No.1 Introduce a Rapid Release Schedule, so Microsoft currently has a two-year browser release schedule, so we know Internet Explorer 9 just came out, what, about almost two months now, the beginning of March I believe it was at South by Southwest.

Craig: Yep.

Brad: And obviously Chrome is on some kind of speed, what is it, a six-week release schedule I think between versions.

Craig: I think it’s six minutes, isn’t it, it’s very short.

Patrick: It’s like AOL.

Craig: Yeah, I think so.

Brad: Yeah, I certainly agree with that, like Chrome is the first one that really put that in the main spotlight that you could actually have a release schedule that was that quick and still, well, they maintain their user base because they force everyone to upgrade, but it’s not really scaring off users which is what I think a lot of people thought it might have done initially.

Craig: I don’t think most users actually know it’s happening, it just occurs in the background and the next time you check about Chrome it says version 23, so nobody knows. And I think originally, I’m a little bit cynical about it, and I think Google just did it to catch up with all the other browsers, but now they’re well ahead, so they’re not even announcing it in press releases to just say, oh, we’ve got a new release, here’s a few new features, oh and by the way it’s called Chrome 11. And I think certainly Mozilla are going down that route, Opera has always had about a six month to a year release schedule, so really it’s just Microsoft, but to be fair to them they have announced IE 10 and there’s no sort of schedule yet.

Louis: Oh, we’ve already seen sort of a limited platform preview of IE 10.

Craig: We have. They haven’t announced the release date but I would suspect it’s within a year, I would hope it’s earlier than that.

Patrick: The funny thing about when I said Chrome 12.0 is I actually expected that to not be where they were close to but clearly they’re right there (laughter).

Brad: It’s coming up.

Patrick: The funny thing about automatic updates is that we talked about it on the show a few episodes ago about how there was a change that people didn’t like, and I forget what that change was, which shows you how well my memory goes.

Brad: They removed http from the URL’s, I think that was a big one they did.

Patrick: Was that it? or was it the RSS thing, was it something with — no, I don’t know, anyway so there was some change that I guess the developer community didn’t like, and so you had people finally complaining about the automatic updates, but my thought is you know what, if you love automatic updates so much and they put these features on you then, hey, you can’t complain when they throw something that you don’t really like.

Stephan: That’s weird because it doesn’t auto update for me, like I don’t have — I get a little icon where my wrench is and it tells me that it needs to update, like a little green arrow.

Craig: Really?

Stephan: Yeah, it doesn’t update, so it never updates in the background, not on Windows and not on my Mac.

Brad: Are you on the developer version I wonder?

Stephan: I don’t know; how would I know that? (Laughter)

Brad: About Chrome and see what it says I guess.

Patrick: Are you a developer?

Stephan: No, it just says Google Chrome.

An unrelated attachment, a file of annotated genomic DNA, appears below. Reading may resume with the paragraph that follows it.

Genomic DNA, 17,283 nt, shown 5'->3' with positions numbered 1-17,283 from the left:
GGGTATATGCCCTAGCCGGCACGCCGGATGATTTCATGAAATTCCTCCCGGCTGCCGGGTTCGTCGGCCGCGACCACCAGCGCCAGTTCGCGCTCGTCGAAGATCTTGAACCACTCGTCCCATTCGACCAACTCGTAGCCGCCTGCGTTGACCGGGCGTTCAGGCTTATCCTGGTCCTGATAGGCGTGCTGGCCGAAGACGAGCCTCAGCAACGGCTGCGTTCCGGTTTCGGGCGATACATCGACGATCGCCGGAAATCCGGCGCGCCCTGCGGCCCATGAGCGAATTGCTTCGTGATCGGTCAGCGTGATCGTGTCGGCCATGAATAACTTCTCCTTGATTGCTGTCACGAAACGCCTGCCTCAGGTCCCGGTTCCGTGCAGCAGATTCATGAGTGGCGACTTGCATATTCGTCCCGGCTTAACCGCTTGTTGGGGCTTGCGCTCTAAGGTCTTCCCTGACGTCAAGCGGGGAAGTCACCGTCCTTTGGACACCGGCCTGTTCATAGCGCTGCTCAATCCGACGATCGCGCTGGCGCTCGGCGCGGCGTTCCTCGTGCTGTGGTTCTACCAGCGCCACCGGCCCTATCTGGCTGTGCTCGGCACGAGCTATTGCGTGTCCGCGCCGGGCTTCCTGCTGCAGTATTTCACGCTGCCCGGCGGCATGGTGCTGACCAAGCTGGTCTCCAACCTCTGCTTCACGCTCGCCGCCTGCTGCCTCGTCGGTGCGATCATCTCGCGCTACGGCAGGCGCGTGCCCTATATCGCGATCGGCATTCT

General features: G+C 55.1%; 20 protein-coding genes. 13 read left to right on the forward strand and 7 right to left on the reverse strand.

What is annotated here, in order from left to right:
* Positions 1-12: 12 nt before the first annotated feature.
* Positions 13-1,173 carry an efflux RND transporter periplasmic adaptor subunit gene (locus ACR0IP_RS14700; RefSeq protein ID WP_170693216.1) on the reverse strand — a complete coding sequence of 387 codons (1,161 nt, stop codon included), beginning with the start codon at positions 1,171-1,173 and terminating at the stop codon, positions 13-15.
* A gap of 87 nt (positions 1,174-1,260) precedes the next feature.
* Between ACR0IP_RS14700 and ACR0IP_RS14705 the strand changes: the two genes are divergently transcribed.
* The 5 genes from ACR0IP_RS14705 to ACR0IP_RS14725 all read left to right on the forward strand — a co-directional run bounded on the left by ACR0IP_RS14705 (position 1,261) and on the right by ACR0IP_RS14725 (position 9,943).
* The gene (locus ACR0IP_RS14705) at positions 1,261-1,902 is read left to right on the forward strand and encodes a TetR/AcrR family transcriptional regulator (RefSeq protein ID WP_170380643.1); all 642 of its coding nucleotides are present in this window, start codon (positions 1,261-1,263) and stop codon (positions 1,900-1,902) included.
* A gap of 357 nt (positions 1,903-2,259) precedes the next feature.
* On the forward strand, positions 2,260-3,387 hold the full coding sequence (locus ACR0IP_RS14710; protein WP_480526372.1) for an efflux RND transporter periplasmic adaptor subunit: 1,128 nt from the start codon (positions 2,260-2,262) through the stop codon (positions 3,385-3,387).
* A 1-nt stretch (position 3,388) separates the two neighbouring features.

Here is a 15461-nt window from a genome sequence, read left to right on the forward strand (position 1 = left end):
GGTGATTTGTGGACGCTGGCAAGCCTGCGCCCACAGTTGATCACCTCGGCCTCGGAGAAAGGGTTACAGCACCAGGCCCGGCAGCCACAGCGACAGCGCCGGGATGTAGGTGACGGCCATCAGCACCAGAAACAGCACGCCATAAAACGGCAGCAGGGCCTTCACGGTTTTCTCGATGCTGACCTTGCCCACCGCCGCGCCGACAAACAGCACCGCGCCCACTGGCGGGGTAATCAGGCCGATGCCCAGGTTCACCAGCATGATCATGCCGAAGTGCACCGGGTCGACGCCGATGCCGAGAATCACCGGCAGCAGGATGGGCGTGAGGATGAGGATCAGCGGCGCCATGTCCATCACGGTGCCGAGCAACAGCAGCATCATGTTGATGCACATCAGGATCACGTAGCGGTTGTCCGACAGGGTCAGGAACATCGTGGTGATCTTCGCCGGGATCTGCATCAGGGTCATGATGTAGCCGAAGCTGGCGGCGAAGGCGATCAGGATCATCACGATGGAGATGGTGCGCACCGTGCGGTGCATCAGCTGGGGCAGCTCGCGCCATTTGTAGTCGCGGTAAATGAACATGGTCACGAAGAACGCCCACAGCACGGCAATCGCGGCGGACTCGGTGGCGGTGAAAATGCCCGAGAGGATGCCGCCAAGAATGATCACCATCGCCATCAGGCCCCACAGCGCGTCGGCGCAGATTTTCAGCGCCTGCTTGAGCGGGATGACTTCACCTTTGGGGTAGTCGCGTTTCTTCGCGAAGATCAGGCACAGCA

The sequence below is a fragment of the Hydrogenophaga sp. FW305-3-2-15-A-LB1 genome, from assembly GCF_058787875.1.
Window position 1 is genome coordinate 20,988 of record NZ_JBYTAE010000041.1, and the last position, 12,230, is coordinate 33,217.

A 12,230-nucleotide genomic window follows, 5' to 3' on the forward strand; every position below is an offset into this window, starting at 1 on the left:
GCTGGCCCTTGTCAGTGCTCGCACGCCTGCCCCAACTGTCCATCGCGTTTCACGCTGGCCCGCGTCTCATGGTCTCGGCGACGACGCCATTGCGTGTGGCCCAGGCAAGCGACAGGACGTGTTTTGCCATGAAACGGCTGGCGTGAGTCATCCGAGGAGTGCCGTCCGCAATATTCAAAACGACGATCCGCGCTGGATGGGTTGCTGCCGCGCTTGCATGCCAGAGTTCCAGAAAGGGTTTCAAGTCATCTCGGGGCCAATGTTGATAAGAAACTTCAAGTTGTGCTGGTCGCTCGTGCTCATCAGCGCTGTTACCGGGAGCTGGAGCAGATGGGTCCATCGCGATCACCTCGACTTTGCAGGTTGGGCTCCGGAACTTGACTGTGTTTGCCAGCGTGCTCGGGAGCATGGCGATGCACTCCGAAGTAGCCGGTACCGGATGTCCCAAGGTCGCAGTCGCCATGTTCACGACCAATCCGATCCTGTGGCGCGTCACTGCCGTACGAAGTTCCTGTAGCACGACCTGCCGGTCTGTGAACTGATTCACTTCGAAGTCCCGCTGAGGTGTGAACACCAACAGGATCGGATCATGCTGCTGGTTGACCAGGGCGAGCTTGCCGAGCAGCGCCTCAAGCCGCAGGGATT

Brad: The last update was definitely more noticeable because of the icon change, so I immediately saw the icon change when it happened, and I knew it was coming so then I realized it had just updated, but you’re right Craig, the last four or five releases you don’t even know they’re happening. We were on one show and I didn’t even my Chrome updated; I went to look at the version and it was completely different, I was like oh a new version came out. And that was number two was your Implement Automatic Updates, number two on the list.

Craig: And I think Microsoft obviously push updates out to people, but they do leave it up to the users as to when those updates occur, and I just think they really need to separate it out from the Windows updates because it’s a browser, it needs to be updated regularly. And I think if they can do a release every few months like Chrome, like Mozilla is hoping to do, then no one’s really going to worry too much about the fact that there are a couple of new features in there.

Brad: Number three is Give IE a Beautiful Interface. Now this one I don’t know if I necessarily agree that you said IE9 is uglier than any of its rival browsers.

Craig: Oh it is, isn’t it; it is ugly.

Brad: I don’t know if it’s ugly, I mean it may not be the sexiest thing out there, but I don’t know if I’d term it ugly (laughter).

Craig: Well, even that I’m not so sure. Yeah, it’s probably better than IE 7 and IE 8, but that’s not great. What surprised me is that Microsoft usually brings out some really attractive tools, they may not be the best, they may not be the most usable, but they usually look fantastic. And it’s almost as though with IE 9, well, let’s just make it really, really simple and not worry too much about it; when you compare it to the rest of the applications they’ve got in Windows 7 it’s really noticably different and really quite bland, and I think you can still have simplicity, without throwing in all sorts of curved edges and bells and whistles, I mean Chrome is a good example, it still looks very good and yet it’s one of the simplest browsers there is.

Louis: Yeah, I think they were going —

Craig: So you don’t agree.

Louis: Well, I do agree to some extent, I think they were trying to sort of ape what the other developers were doing in the sense of trying to minimize the amount of browser chrome out there, so Firefox 4 moved in the direction of having a very, very slim menu bar and very little space taken up, and then Chrome did the same thing, so I think they were really trying, and from what I heard if you read their press releases when they launched it, it was all about sort of putting the focus on the website and trying to have the browser stay out of the way. So to an extent I kind of understand what they’re doing, and I don’t think, I don’t know, I don’t think the end user really expects their browser to be that flashy, you know?